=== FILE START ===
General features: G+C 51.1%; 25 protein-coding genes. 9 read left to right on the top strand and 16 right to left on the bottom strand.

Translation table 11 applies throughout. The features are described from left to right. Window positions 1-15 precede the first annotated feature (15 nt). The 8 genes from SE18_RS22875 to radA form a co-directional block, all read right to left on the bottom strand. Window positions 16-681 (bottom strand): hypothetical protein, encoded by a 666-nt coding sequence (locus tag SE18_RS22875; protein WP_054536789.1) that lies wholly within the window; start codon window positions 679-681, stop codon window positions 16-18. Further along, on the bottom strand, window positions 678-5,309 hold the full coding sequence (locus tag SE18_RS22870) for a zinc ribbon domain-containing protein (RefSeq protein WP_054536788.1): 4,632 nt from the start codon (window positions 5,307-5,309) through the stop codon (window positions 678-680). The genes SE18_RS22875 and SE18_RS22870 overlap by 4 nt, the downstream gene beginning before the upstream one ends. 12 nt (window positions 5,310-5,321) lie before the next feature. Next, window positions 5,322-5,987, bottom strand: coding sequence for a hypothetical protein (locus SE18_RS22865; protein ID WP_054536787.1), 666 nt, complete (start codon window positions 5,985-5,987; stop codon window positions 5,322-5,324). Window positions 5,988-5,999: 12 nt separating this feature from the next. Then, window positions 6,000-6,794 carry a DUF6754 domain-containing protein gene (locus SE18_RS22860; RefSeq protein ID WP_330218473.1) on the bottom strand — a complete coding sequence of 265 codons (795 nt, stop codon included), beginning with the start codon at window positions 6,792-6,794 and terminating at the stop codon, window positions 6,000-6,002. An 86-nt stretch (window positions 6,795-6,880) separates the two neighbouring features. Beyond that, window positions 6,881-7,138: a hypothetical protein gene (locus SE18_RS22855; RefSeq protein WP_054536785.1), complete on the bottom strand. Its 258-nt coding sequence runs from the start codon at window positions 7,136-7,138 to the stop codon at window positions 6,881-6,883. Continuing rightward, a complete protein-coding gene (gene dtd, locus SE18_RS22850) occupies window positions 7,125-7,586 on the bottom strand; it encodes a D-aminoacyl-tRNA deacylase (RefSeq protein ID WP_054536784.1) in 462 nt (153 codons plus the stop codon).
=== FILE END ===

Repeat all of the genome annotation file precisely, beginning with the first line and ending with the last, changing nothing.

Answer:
General features: G+C 51.1%; 25 protein-coding genes. 9 read left to right on the top strand and 16 right to left on the bottom strand.

Translation table 11 applies throughout. The features are described from left to right. Window positions 1-15 precede the first annotated feature (15 nt). The 8 genes from SE18_RS22875 to radA form a co-directional block, all read right to left on the bottom strand. Window positions 16-681 (bottom strand): hypothetical protein, encoded by a 666-nt coding sequence (locus tag SE18_RS22875; protein WP_054536789.1) that lies wholly within the window; start codon window positions 679-681, stop codon window positions 16-18. Further along, on the bottom strand, window positions 678-5,309 hold the full coding sequence (locus tag SE18_RS22870) for a zinc ribbon domain-containing protein (RefSeq protein WP_054536788.1): 4,632 nt from the start codon (window positions 5,307-5,309) through the stop codon (window positions 678-680). The genes SE18_RS22875 and SE18_RS22870 overlap by 4 nt, the downstream gene beginning before the upstream one ends. 12 nt (window positions 5,310-5,321) lie before the next feature. Next, window positions 5,322-5,987, bottom strand: coding sequence for a hypothetical protein (locus SE18_RS22865; protein ID WP_054536787.1), 666 nt, complete (start codon window positions 5,985-5,987; stop codon window positions 5,322-5,324). Window positions 5,988-5,999: 12 nt separating this feature from the next. Then, window positions 6,000-6,794 carry a DUF6754 domain-containing protein gene (locus SE18_RS22860; RefSeq protein ID WP_330218473.1) on the bottom strand — a complete coding sequence of 265 codons (795 nt, stop codon included), beginning with the start codon at window positions 6,792-6,794 and terminating at the stop codon, window positions 6,000-6,002. An 86-nt stretch (window positions 6,795-6,880) separates the two neighbouring features. Beyond that, window positions 6,881-7,138: a hypothetical protein gene (locus SE18_RS22855; RefSeq protein WP_054536785.1), complete on the bottom strand. Its 258-nt coding sequence runs from the start codon at window positions 7,136-7,138 to the stop codon at window positions 6,881-6,883. Continuing rightward, a complete protein-coding gene (gene dtd, locus SE18_RS22850) occupies window positions 7,125-7,586 on the bottom strand; it encodes a D-aminoacyl-tRNA deacylase (RefSeq protein ID WP_054536784.1) in 462 nt (153 codons plus the stop codon).